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Re: jt400 timestamp issue



fixed

David Gibbs wrote:
Mike Cunningham wrote:
How about making the field null capable and setting the value to null
when the employee is permanent?

Or have a field that indicates whether the employee is permanent. I realize that in this particular case, the NULL value for the expiration date serves the same purpose as a permanent flag, but I'd like to voice a concern (and that's it, just a concern- your mileage may vary) about NULL.

I am going to tread very lightly here, but the use of NULL fields should be very carefully addressed. Many of the biggest name in RDBMS design, including Chris Date and to a lesser degree Dr. Codd himself, advise caution with regard to NULL. In the original relation database design, NULL simply meant "unknown". But even that over-simplistic design required basically a new brand of logic, ternary logic in which any condition was true, false or unknown. By allowing this "unknown" capability you get some really screwy results, especially in aggregate functions.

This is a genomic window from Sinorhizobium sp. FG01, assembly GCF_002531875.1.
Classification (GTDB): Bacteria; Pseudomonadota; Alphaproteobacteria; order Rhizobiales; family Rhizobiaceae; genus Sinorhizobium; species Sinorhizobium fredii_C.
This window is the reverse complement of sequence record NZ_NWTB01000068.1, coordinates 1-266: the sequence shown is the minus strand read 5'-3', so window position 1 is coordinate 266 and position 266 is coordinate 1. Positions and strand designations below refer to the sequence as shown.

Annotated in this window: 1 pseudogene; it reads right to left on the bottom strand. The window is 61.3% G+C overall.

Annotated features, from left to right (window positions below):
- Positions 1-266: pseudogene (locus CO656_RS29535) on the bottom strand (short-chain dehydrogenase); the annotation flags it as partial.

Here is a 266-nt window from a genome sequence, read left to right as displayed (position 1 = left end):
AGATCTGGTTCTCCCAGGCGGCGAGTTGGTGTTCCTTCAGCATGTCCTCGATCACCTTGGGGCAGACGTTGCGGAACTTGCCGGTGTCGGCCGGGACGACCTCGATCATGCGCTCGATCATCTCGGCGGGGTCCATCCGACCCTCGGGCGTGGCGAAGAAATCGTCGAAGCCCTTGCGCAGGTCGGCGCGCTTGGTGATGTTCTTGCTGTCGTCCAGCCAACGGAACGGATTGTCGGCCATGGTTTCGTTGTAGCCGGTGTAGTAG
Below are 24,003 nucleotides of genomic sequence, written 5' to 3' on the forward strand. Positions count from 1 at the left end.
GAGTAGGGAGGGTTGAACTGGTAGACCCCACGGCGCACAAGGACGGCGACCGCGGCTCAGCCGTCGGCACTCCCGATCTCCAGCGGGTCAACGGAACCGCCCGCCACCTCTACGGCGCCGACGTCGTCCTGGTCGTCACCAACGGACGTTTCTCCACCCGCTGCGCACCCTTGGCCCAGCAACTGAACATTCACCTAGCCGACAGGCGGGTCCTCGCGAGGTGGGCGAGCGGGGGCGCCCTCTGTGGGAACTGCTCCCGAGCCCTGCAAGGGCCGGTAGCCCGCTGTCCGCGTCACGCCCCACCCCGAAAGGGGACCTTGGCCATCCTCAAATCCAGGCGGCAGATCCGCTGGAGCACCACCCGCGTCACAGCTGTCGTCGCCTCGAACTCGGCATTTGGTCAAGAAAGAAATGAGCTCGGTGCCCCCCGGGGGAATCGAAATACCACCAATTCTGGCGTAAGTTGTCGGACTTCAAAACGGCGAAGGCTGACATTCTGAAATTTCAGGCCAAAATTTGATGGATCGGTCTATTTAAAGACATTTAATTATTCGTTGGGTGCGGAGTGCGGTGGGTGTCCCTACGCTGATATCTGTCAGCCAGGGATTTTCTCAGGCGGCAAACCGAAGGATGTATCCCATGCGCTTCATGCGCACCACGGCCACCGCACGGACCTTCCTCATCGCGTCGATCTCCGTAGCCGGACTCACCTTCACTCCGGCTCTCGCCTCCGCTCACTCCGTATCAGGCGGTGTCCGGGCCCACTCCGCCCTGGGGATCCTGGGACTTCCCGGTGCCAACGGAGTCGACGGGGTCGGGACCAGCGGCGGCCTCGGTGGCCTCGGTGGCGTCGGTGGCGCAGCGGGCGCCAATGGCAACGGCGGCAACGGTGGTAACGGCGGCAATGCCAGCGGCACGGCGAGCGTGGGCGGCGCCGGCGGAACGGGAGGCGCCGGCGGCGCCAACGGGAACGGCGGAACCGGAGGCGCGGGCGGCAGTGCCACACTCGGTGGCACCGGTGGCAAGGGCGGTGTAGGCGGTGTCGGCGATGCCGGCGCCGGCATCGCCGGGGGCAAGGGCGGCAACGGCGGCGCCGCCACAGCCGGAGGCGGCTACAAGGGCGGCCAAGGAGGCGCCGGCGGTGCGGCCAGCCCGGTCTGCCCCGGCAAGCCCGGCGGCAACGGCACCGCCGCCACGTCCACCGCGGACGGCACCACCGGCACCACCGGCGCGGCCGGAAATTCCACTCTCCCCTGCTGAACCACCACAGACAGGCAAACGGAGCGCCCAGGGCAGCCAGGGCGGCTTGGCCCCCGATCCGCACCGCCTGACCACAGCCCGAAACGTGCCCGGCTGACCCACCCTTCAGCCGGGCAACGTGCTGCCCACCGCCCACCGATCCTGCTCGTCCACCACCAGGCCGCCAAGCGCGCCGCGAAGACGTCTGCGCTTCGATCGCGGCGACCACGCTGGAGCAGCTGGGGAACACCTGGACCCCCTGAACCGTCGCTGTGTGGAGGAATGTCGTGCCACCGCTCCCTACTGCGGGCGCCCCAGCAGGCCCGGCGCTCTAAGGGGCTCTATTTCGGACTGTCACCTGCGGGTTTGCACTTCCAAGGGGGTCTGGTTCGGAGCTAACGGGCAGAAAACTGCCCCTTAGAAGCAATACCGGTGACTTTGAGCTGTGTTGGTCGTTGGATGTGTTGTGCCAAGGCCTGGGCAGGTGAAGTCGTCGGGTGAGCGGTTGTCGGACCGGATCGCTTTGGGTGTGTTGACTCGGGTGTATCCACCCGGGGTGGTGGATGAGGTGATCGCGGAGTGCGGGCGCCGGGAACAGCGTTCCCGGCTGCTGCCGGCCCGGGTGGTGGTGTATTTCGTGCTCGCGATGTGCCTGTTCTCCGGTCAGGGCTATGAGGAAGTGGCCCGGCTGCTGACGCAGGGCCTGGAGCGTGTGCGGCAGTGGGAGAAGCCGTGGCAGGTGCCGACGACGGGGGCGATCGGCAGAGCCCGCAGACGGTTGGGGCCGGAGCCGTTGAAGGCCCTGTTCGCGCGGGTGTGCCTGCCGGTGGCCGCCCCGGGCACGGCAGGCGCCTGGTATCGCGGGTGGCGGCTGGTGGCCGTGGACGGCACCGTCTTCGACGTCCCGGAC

Not only that, but years later Codd himself realized that NULL had at least two distinct meanings: unknown but applicable (meaning we didn't yet have the information - a field wasn't entered) and unknown but inapplicable, which is the closest to the meaning David is ascribing here, where the NULL value means the employee expiration date is inapplicable and thus (by extension) this is a permanent employee.

It's the "by extension" that gets tricky. There are a lot of reasons why a value isn't known. When entering data from written forms, it could be anything from "they didn't enter it" to "I couldn't read what they entered" to "the data entry clerk forgot to enter it". And that's true for any field. It gets more complicated: let's take "race" on a personnel record. In addition to the things I enetered above, NULL value there could mean "I refuse to answer" or "multi-racial" or even "I'm not sure and I don't care".

All I'm saying is that NULL should not be overused, and if it is going to be used for anything other than the original "data missing" concept, then you need to be very careful.

http://www.databasedesign-resource.com/null-values-in-a-database.html

http://en.wikipedia.org/wiki/Null_(SQL)


Joe





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